BTEC students` progression to university

Reducing the barriers for tacit
knowledge: BTEC students’ progression
to university
Linking London Higher Education Collaborative
Conference: Supporting Learner’s Progress to HE
Data proves BTEC students’ progress to
HE is on the rise
 What is Vocational?
 The future of Vocational Education
 NewVIc
 Barriers to success
 Discussion
Data proves BTEC students’
progress to HE is on the rise
BTEC are now the single biggest cohort of L3
progressors to HE from London colleges:
BTEC (full-time):
Other vocational/PT:
AS Level:
Other vocational/FT:
(on basis of main level 3 qualification)
Entry Rate
English 18 year old entry rate by qualifications held
5.8 per cent of the 18 year old population entered holding BTECs, almost twice
the rate in 2008
Acceptance Percentage Rate
25.5% of UK 18 year olds were accepted for entry in
2013 holding at least one A level
5.8% of UK 18 year olds were accepted for entry in
2013 holding BTECs, almost twice the rate of 2008
Half this increase has been for applicants holding BTECs
in combination with A levels.
The BTEC + A level entry rate is growing the fastest.
This is likely to be driven by increasing numbers of
students taking A level and BTEC combinations.
Entry Rate for those holding BTECs
The data would suggest there is little difference by background;
increases to new highs for all groups in 2013
The entry rate for the English 18 year old population holding BTECs
shows relatively little differentiation by background.
Around 6 per cent of the 18 year old population in each background group
were accepted for entry in 2013 holding BTECs, with the exception of the
most advantaged areas
English 18 year old entry rates by POLAR2 group (accepted applicants holding
Increasing Proportion of Acceptances
In higher tariff institutions (=>375 pts), for every 100 acceptances
holding A levels there are around three acceptances that hold
BTECs. This ratio has been relatively constant since 2009.
In medium tariff institutions (>260<375 pts) the ratio of
acceptances holding BTECs to acceptances holding A levels has
been increasing year-on-year to reach a new high in 2013 of 19
BTEC acceptances for every 100 A level acceptances.
Lower tariff institutions (< 260 pts) accept the highest proportion
of applicants holding BTECs relative to A levels, increasing from 35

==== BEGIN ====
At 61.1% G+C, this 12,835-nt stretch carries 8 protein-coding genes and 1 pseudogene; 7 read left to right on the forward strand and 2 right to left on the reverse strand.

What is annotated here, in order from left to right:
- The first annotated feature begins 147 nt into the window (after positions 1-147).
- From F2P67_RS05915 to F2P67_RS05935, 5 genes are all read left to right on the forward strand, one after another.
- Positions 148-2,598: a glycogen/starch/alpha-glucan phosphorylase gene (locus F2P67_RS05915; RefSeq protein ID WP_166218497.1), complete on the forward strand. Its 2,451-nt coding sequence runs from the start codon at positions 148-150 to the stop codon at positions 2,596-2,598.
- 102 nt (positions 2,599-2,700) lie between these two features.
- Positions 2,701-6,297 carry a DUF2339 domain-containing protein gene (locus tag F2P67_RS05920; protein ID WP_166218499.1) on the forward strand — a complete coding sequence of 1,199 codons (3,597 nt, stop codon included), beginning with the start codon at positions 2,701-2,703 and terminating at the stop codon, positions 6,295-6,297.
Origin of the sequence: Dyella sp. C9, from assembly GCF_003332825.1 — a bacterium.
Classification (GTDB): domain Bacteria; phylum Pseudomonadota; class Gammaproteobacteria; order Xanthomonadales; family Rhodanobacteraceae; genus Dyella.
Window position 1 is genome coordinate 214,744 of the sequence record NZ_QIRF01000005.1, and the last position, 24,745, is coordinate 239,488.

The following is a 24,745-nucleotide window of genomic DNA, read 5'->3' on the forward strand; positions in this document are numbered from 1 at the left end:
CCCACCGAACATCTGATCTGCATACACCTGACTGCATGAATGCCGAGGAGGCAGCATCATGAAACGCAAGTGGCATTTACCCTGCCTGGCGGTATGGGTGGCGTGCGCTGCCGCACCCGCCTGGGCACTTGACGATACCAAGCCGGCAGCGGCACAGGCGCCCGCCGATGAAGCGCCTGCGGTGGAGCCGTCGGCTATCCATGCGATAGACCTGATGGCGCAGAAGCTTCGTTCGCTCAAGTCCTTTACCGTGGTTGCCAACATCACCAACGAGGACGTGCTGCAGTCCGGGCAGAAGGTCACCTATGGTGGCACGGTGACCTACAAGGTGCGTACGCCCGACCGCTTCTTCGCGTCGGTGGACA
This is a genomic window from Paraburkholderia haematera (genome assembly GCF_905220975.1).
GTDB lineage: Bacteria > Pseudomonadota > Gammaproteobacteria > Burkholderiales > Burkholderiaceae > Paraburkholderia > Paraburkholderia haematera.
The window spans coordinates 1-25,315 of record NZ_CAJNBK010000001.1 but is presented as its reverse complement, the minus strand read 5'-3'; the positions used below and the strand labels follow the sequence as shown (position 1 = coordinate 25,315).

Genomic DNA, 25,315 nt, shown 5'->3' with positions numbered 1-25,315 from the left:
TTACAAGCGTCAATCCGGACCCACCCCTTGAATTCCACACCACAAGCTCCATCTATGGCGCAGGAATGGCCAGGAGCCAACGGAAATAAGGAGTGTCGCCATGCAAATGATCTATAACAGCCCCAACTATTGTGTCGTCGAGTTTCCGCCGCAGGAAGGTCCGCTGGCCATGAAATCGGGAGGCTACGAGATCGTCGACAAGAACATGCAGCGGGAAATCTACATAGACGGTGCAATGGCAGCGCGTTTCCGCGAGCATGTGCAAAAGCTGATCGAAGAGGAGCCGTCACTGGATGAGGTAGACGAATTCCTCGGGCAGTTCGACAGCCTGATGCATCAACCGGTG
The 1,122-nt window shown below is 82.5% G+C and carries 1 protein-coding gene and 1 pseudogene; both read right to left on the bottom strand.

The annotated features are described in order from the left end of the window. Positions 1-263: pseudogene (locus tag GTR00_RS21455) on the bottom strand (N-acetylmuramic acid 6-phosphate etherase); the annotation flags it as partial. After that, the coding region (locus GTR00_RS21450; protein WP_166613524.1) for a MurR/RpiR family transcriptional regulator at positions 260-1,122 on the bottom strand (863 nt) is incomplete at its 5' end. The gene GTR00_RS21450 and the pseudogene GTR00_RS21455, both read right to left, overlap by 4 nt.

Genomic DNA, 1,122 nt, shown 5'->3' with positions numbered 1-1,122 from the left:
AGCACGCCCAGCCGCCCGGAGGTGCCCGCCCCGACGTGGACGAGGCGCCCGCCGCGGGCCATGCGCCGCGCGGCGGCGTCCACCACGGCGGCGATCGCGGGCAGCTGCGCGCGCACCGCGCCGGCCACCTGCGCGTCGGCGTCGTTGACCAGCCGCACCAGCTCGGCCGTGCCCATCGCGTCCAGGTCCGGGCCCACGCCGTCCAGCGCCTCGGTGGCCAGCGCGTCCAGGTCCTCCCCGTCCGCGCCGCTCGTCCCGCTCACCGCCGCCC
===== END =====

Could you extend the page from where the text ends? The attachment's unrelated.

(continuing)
BTEC acceptances per 100 A level acceptances in 2011 to 49 in
Please note the tariff point banding is based on the tariff score of
applicants, not the HEI entry requirement, and is used to produce a roughly
even spread of institutions in each band.
English 18 year old ratio of acceptances holding
BTECs to acceptances holding A levels
Acceptance rates increased for both A level and BTEC holders in 2013.
Acceptance rates for those holding BTECs increased to highest ever recorded
The acceptance rate for those who hold A levels is higher than the
acceptance rate for those holding BTECs.
However since 2010, the difference in the acceptance rate for those
holding BTECs has reduced from 7% in recent years to only 5% in 2013.
For those holding BTECs the acceptance rate in 2013 is 81%, the highest
recorded. For those holding A levels the acceptance rate is 86%, 1% point
lower than in 2008.
Acceptance rates for English 18 year olds by type of qualification held
What is Vocational?
Identify the Vocational Careers
What is Vocational Education?
Enable people to consider what kind of
lives they want to lead - ‘to become’
 Make sense of the changing world
 Be empowered citizens
 A means to transform society - not simply
serve the needs of the economy
Forms of Vocational E&T
 School-based
 Work-based
 Dual system
 Apprenticeship (model of learning)
 Internship - Work Experience
 Workplace
 Professional Formation and Development
 Vocational learning in everyday life
Complex Pedagogy
Collective as well as individual learning
horizontally and vertically
 Develops codified, procedural, personal,
cultural, and tacit knowledge
 Recontextualises, translates and applies
disciplinary knowledge to form vocational
 Gives a central role to practice and trial
and error - forms of feedback vary
True Vocational: Tacit Knowledge
The skilled carpenter knows just how a given
variety of wood must be handled, or what type
of joint will best serve his purpose at a
particular edge. To say that he ‘knows’ these
things is not to claim that he could put his